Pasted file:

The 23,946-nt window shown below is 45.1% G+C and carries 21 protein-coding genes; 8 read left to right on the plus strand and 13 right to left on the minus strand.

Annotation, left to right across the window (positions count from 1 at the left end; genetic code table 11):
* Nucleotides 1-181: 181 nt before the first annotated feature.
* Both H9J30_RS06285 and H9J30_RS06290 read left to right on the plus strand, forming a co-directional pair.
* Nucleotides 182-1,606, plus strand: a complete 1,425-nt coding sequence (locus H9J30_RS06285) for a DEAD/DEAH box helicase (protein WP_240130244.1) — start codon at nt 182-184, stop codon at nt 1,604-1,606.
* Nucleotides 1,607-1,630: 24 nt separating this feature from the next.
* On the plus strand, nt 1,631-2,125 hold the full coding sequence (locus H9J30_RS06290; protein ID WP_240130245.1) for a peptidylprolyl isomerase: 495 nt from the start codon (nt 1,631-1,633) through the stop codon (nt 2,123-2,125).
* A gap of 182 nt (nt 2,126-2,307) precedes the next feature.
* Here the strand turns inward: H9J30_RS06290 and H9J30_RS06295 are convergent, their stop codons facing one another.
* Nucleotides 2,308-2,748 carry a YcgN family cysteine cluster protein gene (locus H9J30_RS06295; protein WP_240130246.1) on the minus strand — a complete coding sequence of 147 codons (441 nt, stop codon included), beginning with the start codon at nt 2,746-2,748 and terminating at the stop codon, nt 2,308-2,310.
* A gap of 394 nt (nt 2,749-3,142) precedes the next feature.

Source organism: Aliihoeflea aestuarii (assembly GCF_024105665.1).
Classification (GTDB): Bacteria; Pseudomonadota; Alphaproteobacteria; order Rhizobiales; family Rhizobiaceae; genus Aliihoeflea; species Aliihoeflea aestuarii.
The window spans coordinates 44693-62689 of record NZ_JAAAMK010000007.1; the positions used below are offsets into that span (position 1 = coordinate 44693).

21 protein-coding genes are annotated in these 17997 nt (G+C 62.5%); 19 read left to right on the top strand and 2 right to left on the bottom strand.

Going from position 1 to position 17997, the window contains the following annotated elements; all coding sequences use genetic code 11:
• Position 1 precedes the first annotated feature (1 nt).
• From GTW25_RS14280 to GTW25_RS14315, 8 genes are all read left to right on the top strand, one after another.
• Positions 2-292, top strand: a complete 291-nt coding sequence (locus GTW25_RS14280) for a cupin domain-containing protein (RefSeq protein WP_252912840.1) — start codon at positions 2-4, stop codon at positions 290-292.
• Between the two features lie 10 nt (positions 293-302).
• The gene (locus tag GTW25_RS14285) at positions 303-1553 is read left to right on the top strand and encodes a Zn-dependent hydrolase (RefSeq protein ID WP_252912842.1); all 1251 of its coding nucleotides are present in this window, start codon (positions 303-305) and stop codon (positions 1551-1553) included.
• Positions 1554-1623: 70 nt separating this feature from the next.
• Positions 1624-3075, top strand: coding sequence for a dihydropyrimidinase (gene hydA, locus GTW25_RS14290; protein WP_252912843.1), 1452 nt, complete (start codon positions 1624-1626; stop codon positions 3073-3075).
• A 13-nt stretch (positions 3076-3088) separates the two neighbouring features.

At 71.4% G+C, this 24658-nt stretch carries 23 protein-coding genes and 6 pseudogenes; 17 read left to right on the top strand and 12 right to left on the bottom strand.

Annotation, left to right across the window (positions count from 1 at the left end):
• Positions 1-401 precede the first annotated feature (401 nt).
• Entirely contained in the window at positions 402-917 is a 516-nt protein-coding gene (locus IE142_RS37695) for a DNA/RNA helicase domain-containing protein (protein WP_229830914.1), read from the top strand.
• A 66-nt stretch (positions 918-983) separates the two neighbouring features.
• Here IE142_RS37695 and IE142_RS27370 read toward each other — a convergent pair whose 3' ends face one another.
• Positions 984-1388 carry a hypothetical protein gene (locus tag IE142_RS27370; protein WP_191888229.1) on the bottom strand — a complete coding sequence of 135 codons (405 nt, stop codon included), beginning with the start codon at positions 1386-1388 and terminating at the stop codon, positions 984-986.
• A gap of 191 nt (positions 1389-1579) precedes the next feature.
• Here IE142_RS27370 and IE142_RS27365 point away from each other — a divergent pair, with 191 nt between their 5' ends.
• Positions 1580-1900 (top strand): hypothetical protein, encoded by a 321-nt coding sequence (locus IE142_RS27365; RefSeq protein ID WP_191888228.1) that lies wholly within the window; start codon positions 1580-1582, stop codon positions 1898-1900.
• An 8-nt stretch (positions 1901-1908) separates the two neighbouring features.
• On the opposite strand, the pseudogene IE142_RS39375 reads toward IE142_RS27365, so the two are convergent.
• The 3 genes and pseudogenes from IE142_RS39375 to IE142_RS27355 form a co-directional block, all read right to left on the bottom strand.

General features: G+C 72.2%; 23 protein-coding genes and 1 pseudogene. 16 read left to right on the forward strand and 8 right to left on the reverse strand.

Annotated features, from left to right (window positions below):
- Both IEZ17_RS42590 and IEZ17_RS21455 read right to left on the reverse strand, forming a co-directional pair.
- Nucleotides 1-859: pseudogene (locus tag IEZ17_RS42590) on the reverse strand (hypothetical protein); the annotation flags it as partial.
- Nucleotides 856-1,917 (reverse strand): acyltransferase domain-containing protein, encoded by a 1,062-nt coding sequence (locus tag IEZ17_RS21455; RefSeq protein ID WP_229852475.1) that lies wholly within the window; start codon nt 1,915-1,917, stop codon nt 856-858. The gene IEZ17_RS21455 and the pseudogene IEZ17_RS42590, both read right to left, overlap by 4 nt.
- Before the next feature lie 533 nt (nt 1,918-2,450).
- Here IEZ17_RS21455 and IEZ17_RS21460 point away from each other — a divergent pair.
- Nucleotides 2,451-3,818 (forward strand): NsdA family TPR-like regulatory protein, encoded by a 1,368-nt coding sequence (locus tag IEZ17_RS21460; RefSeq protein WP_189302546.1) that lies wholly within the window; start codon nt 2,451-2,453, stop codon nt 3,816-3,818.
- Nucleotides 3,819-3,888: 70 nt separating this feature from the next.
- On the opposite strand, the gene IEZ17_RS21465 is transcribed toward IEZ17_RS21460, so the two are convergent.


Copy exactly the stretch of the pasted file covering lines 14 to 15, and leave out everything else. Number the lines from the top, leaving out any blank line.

The window spans coordinates 44693-62689 of record NZ_JAAAMK010000007.1; the positions used below are offsets into that span (position 1 = coordinate 44693).

21 protein-coding genes are annotated in these 17997 nt (G+C 62.5%); 19 read left to right on the top strand and 2 right to left on the bottom strand.